And he sends you and me out as well, screw-ups though we have been. He sends us out as his witnesses. For who better to witness about God's forgiveness than sinners like you and me who know how completely devastating my sin is and who rejoice in the unsurpassing richness of God's grace in Christ that forgives even a sinner like me? Think of Saul, who became the Apostle Paul. Might you prepare yourself to be called as a pastor, a Lutheran school teacher, a staff minister, or a missionary? All of us are unworthy of such a calling, but Jesus even sends out screw-ups. How else might Jesus send you as witness? Maybe as a Sunday school teacher, an elder, or an evangelist? But don't forget the “unofficial” roles Jesus sends you. What words of kindness or acts of mercy can you do through which Jesus' love shines through you to others? What opportunities does Jesus send you to share his story of death and resurrection, of repentance and forgiveness? Whom has he sent into your life to whom you can be his ambassador and witness? And if you feel timid or afraid or self-conscious because you know how you have screwed up in the past, remember Jesus even sends out screw-ups.

C. A promise and blessing

1. What promise comes attached to God's Word?

For you see, the results depend entirely on Jesus. The disciples had used their years of experience and their honed skills all night long to catch fish. The result? Empty nets. Jesus' simply makes a promise: “Throw your net on the right side of the boat and you will find some” (John 21:6 NIV). The result? So many fish that they couldn't haul in the net.

So also as you cast your nets with deeds of love and the words of the Gospel, the result does not depend on your skill or talent or expertize (though we certainly do want to faithfully use all the ability the Lord has given us). Rather, the result depends on Jesus. We cast the net. He fills it. We plant the seed. He makes it grow. We speak his word. He sends the Holy Spirit. For he has promised, “As the rain and the snow come down from heaven, and do not return to it without watering the earth and making it bud and flourish, so that it yields seed for the sower and bread for the eater, so is my word that goes out from my mouth: It will not return to me empty, but will accomplish what I desire and achieve the purpose for which I sent it” (Isaiah 55:10, 11 NIV). What a promise!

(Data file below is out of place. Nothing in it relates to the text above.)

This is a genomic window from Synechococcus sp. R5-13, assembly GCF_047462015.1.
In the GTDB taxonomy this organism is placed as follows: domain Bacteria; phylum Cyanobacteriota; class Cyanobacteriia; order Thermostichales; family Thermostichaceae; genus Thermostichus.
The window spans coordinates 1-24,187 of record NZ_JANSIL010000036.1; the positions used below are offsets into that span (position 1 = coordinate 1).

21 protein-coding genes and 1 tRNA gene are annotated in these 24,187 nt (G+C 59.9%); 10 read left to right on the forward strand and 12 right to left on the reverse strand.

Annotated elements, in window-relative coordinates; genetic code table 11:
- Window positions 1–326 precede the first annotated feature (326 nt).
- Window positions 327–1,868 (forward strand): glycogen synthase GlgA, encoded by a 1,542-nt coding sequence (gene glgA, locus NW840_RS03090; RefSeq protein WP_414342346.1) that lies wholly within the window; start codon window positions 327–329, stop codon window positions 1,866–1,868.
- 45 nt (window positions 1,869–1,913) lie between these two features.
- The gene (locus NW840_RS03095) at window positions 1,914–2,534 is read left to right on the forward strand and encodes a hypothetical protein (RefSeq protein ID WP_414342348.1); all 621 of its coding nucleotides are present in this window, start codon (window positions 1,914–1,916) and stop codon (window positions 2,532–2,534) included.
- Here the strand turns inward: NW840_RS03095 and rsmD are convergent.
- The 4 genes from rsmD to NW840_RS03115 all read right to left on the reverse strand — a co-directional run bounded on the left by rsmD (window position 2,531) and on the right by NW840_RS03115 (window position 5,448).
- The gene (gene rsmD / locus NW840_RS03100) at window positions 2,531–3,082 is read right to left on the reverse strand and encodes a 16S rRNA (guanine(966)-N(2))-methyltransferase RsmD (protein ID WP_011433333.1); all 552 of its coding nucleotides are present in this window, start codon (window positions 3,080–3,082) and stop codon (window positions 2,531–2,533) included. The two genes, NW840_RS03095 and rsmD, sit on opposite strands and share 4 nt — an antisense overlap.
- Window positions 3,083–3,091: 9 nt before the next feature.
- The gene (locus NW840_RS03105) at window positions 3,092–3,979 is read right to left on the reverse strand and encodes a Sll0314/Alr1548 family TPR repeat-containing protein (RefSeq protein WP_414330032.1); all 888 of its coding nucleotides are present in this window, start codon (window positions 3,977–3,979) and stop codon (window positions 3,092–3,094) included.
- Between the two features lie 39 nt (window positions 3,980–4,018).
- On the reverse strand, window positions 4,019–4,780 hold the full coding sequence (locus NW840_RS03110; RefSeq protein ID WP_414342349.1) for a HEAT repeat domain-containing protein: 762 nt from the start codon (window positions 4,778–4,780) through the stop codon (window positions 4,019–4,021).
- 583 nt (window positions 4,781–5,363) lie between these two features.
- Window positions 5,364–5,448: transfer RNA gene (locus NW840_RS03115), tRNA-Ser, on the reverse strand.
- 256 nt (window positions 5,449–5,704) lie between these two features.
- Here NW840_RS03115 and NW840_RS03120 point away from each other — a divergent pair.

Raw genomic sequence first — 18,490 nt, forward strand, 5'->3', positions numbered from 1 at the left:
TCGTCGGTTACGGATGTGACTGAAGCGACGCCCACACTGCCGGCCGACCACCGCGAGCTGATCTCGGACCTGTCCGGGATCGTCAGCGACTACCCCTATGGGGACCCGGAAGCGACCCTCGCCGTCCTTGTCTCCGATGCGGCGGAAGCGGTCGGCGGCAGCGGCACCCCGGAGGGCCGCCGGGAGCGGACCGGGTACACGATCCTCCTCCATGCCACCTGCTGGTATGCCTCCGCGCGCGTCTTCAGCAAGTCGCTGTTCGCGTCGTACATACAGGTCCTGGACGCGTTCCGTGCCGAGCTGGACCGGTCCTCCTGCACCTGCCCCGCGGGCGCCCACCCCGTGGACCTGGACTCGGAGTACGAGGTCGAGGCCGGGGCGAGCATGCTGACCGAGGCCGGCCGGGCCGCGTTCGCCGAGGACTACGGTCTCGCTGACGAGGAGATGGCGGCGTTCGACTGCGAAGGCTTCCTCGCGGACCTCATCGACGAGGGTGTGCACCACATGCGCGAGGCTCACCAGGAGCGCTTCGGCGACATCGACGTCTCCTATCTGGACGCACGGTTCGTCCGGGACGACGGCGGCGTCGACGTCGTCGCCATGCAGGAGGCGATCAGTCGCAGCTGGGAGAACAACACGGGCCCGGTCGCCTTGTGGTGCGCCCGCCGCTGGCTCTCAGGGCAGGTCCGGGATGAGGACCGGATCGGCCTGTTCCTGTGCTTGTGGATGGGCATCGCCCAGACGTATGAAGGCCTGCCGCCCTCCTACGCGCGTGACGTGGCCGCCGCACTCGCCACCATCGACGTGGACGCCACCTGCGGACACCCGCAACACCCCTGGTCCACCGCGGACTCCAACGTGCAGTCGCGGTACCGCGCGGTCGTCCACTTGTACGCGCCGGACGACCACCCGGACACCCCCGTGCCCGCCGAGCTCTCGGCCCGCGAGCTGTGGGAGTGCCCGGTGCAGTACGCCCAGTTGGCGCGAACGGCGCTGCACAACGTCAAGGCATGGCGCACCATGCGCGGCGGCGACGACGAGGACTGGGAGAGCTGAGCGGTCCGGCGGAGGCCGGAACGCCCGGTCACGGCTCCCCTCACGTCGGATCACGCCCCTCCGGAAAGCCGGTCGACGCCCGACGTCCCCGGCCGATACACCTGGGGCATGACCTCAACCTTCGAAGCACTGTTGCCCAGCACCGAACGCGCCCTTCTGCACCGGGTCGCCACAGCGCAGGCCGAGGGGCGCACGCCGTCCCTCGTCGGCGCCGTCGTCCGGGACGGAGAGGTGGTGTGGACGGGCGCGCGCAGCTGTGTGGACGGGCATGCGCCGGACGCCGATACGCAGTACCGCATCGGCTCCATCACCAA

2. Why are we spurred on to do our best, even though Jesus uses screw-ups?

And what a blessing that our Lord chooses to use you and me as his witnesses! He chooses even us to testify of the great things he has done by his death and resurrection. He chooses even us and sends us as his messengers proclaiming repentance and the forgiveness of sins.

He could have chosen so many other people or ways to do it. He doesn't need us. Just like he didn't need the disciples to bring in that catch of fish. He already had fish and bread cooking on the charcoal fire. He who could feed five thousand could certainly feed seven disciples. But he stoops to involve even you and me in this great work of spreading his Good News. He even uses screw-ups.

The risen Jesus even sends out screw-ups. That certainly isn't an excuse to give a half-hearted effort and not do our best, figuring: “Why try hard. Jesus will just fix it any way if I screw-up.” It certainly isn't a reason for spiritual laziness or indifference, thinking, “Jesus doesn't really need me, so I can just do my own thing and his work will get done by someone else.” Those thoughts and attitudes flow from the old nature.

But you are a new creation in Christ Jesus. Faith hears Jesus' promise: “I have died for you. I have risen. You are forgiven. Be at peace with God.” Faith then rejoices to hear Jesus say, “As my blood-bought people, as my forgiven children, you are my witnesses.” “Do you mean, me, even me? After my failures, after my screw-ups, after my messes, you still want me to be your witness?” “Yes, I send out even you as my witness.” Amen.

The peace of God that surpasses all understanding keep your hearts and minds in Christ Jesus. Amen.

Pastor Gregg Bitter

St. John's Evangelical Lutheran Church
859 5th Street
Hancock, MN 56244
(320) 392-5313